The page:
Paul who? That might be the reaction to anyone thinking of seeing this touring production from Theatre 503, with Paul Robinson seen as just another director of just another touring company doing just another two-day run at Live Theatre. But if you haven’t heard of Paul Robinson, you will soon. He’s the new artistic director at the Stephen Joseph Theatre. So far I’ve only been able to speculate what he’ll bring, but now we had our first proper clue. For better or worse And The Come the Nightjars is likely to be the shape of things to come at Scarborough.
Set in Devon at the height of the second foot and mouth crisis, this two-hander is the story of Jeff, a vet, and Michael, a farmer. Writer Bea Roberts draws very heavily on her own observations of rural Devon, and one of many observations is how often farm vets visit farms and become good friends with the farmers. They end up chatting one night – ant then come the nightjars. There’s a superstition that the coming of nightjars fortells the coming of death. The nearby outbreak of foot and mouth is mentioned only briefly, but it’s clearly something that weighs heavy on Michael’s mind. A more detached observer might think that, with the compensation regime better than the days of the 1967 outbreak, a farmer like Michael could make a fresh start if the worst happens. And maybe it is. But money is the last thing on his mind. The herd is his lifetime’s work. His pride and joy. His herd is practically family to him; he always refers to his cows as “my girls” and give them all names. Continue reading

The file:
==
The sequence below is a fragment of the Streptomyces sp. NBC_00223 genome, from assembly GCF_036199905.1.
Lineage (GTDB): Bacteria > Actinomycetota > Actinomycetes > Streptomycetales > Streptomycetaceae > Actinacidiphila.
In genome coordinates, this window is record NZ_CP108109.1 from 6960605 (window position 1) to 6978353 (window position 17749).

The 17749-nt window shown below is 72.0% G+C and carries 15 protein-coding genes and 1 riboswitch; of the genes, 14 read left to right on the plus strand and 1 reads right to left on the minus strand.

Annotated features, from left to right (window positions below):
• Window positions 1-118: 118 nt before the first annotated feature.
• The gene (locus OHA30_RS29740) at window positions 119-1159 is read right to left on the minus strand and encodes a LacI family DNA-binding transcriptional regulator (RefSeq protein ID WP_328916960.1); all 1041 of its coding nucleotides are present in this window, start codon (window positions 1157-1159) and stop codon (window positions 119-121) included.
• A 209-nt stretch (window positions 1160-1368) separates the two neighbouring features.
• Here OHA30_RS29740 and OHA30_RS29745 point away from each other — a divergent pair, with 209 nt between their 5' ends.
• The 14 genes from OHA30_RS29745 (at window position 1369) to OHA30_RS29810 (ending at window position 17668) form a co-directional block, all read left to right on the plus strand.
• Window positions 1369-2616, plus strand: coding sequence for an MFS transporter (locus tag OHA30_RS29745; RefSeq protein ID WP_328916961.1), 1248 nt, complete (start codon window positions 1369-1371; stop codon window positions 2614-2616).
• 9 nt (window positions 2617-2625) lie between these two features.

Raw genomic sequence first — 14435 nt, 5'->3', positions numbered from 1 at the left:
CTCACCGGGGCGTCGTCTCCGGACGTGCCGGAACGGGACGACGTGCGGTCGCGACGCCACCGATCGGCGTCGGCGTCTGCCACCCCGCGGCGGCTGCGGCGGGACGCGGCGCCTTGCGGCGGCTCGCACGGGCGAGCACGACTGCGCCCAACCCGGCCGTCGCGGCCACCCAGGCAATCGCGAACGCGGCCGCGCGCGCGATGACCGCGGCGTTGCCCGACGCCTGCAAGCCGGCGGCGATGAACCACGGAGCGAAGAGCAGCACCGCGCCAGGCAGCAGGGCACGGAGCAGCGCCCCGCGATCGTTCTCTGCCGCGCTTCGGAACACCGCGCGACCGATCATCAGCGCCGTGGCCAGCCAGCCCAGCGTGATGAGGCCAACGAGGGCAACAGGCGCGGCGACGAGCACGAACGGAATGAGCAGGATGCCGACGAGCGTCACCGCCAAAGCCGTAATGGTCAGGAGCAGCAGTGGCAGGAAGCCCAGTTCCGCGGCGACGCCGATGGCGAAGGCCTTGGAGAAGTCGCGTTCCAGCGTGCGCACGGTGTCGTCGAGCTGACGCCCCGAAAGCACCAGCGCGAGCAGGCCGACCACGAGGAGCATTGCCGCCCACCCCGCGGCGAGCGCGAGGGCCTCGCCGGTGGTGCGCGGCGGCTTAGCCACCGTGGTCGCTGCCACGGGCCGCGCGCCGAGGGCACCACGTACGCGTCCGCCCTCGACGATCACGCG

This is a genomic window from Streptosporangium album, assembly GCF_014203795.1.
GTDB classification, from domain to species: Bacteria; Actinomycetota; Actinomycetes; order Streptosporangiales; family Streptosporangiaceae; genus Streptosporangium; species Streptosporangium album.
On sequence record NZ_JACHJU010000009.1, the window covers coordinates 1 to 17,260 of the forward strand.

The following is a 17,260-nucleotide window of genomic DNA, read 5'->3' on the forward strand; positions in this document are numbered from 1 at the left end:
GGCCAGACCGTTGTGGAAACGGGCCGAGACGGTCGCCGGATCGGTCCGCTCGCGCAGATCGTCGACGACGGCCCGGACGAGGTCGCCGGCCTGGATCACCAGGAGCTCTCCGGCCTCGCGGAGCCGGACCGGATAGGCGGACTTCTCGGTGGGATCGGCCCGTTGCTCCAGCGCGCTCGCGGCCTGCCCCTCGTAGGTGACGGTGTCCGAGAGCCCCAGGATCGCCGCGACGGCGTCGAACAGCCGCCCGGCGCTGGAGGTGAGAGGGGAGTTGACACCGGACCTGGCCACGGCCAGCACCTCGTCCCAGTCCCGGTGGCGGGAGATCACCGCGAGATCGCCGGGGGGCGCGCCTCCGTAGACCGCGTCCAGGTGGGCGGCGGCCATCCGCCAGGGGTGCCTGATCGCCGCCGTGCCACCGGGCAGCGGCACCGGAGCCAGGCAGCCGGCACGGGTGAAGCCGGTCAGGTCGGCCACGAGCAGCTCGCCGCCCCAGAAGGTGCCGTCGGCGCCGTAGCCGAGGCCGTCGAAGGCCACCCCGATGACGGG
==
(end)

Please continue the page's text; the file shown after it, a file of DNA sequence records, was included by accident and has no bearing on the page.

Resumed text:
Hot on the heels of two excellent plays, The National Joke is a decent play – but an avoidable flaw stands in the way of a hat trick.